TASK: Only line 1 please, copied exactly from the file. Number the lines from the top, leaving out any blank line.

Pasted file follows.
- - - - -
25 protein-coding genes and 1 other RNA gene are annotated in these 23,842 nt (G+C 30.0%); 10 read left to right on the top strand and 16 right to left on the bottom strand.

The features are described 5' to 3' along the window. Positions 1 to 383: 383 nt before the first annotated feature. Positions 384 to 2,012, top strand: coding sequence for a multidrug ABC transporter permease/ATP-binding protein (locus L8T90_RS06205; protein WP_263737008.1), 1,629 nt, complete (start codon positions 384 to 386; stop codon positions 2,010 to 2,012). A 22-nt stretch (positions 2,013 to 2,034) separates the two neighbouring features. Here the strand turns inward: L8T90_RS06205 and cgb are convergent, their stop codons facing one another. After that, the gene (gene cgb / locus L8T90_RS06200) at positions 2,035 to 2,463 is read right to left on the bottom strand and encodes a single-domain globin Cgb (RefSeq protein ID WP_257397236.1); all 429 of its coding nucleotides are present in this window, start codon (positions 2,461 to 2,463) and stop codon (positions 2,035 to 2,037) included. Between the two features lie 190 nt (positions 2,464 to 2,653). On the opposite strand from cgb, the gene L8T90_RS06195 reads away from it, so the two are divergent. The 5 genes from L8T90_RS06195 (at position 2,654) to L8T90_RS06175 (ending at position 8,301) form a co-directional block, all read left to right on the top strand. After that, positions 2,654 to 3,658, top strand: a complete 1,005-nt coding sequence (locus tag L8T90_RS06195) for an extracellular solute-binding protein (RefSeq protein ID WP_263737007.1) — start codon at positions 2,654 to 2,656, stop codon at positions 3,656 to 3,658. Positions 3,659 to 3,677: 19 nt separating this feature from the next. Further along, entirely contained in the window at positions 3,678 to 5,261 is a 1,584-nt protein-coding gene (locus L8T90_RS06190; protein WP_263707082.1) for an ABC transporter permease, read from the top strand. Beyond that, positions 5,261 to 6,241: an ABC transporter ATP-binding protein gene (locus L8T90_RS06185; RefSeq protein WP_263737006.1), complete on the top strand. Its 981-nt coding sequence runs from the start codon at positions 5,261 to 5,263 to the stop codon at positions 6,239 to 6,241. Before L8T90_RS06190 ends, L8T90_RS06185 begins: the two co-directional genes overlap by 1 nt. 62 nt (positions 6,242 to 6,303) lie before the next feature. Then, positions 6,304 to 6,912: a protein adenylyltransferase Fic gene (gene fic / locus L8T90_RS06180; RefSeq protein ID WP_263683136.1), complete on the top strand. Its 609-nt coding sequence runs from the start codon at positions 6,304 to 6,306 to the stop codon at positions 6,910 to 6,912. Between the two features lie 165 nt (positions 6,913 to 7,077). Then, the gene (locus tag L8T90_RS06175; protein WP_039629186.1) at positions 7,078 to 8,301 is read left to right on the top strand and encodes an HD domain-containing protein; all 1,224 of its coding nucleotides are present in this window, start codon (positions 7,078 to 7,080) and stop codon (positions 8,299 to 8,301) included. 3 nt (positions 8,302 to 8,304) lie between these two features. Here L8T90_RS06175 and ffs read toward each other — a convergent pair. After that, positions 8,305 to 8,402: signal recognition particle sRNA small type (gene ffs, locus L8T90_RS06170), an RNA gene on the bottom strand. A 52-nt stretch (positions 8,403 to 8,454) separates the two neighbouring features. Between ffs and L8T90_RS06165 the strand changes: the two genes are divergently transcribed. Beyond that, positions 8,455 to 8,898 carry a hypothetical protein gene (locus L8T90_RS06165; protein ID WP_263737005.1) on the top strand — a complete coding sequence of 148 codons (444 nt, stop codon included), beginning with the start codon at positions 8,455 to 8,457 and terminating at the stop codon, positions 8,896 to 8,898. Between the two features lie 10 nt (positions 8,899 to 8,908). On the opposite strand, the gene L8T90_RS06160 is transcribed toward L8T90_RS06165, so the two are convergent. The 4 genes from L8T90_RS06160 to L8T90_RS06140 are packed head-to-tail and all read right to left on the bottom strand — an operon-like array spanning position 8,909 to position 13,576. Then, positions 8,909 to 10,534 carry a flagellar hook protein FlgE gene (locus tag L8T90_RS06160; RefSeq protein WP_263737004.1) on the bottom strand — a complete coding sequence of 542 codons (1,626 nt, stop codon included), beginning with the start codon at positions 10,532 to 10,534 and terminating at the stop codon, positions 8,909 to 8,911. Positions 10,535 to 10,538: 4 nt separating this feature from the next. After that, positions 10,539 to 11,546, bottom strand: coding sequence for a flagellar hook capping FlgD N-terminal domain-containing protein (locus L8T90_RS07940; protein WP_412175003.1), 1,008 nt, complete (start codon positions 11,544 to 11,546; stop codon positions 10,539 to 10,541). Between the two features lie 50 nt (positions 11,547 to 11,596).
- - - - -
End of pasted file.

25 protein-coding genes and 1 other RNA gene are annotated in these 23,842 nt (G+C 30.0%); 10 read left to right on the top strand and 16 right to left on the bottom strand.